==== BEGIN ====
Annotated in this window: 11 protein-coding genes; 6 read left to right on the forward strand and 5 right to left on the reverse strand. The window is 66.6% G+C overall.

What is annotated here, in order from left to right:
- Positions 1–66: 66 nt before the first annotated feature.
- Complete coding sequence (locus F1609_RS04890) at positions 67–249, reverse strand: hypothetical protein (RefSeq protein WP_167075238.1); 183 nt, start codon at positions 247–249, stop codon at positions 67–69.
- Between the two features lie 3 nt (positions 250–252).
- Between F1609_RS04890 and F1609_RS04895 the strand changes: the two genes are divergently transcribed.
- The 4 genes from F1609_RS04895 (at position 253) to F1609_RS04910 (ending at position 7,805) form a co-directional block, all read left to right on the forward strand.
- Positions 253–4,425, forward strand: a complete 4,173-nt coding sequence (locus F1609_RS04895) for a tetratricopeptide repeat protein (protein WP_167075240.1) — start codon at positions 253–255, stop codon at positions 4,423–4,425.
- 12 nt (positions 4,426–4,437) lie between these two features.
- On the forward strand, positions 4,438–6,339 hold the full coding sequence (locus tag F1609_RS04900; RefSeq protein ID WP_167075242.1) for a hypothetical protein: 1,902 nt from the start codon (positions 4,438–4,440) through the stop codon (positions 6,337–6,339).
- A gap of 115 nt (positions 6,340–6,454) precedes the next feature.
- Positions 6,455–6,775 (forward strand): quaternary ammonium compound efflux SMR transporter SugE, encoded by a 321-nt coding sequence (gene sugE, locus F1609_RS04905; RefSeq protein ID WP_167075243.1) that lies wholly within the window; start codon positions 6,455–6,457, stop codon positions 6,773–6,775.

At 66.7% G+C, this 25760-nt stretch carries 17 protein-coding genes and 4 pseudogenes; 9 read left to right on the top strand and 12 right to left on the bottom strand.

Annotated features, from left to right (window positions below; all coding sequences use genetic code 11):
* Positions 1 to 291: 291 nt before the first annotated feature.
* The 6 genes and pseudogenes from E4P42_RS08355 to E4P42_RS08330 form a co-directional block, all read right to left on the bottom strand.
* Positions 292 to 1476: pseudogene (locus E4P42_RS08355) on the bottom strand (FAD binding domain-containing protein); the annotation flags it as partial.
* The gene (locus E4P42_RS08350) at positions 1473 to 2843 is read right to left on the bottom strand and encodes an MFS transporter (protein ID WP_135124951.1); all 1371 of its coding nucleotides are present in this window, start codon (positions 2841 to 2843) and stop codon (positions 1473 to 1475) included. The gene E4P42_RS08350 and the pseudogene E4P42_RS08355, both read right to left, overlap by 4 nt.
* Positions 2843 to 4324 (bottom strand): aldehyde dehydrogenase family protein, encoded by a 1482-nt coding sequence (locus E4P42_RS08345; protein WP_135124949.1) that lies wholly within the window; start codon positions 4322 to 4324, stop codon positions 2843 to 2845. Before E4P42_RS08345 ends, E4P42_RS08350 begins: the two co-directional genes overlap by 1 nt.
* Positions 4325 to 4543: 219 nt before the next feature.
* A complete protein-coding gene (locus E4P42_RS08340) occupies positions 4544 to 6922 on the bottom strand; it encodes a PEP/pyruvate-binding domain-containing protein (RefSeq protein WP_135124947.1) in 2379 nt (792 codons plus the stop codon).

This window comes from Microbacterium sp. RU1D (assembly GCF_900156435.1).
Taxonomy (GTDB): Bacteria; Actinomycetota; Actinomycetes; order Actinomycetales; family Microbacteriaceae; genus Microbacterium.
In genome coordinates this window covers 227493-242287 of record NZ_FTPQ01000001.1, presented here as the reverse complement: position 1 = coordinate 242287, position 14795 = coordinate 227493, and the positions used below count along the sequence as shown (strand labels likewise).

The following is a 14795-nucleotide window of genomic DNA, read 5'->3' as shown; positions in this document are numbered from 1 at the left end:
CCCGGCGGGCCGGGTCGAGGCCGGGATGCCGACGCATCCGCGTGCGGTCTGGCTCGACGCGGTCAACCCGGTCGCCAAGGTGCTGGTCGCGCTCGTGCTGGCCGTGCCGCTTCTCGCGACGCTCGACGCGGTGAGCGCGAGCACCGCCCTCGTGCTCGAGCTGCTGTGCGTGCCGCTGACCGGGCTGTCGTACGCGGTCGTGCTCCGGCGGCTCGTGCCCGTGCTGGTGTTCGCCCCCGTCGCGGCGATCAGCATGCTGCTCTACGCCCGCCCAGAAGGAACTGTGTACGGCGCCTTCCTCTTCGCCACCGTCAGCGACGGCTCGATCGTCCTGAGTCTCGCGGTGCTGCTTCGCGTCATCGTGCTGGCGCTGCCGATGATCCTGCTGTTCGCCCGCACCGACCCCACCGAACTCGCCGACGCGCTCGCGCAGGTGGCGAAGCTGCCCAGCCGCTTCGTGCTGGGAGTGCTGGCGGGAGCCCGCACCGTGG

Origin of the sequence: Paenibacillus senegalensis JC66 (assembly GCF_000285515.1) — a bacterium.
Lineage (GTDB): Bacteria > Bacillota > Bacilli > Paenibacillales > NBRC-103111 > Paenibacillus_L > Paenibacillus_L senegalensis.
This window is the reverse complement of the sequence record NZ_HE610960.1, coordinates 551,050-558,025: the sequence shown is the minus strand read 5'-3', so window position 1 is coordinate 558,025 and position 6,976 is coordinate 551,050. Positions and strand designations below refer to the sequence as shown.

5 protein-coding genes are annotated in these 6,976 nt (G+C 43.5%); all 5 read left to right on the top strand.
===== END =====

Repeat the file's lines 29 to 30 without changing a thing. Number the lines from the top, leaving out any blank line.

This window is the reverse complement of the sequence record NZ_HE610960.1, coordinates 551,050-558,025: the sequence shown is the minus strand read 5'-3', so window position 1 is coordinate 558,025 and position 6,976 is coordinate 551,050. Positions and strand designations below refer to the sequence as shown.

5 protein-coding genes are annotated in these 6,976 nt (G+C 43.5%); all 5 read left to right on the top strand.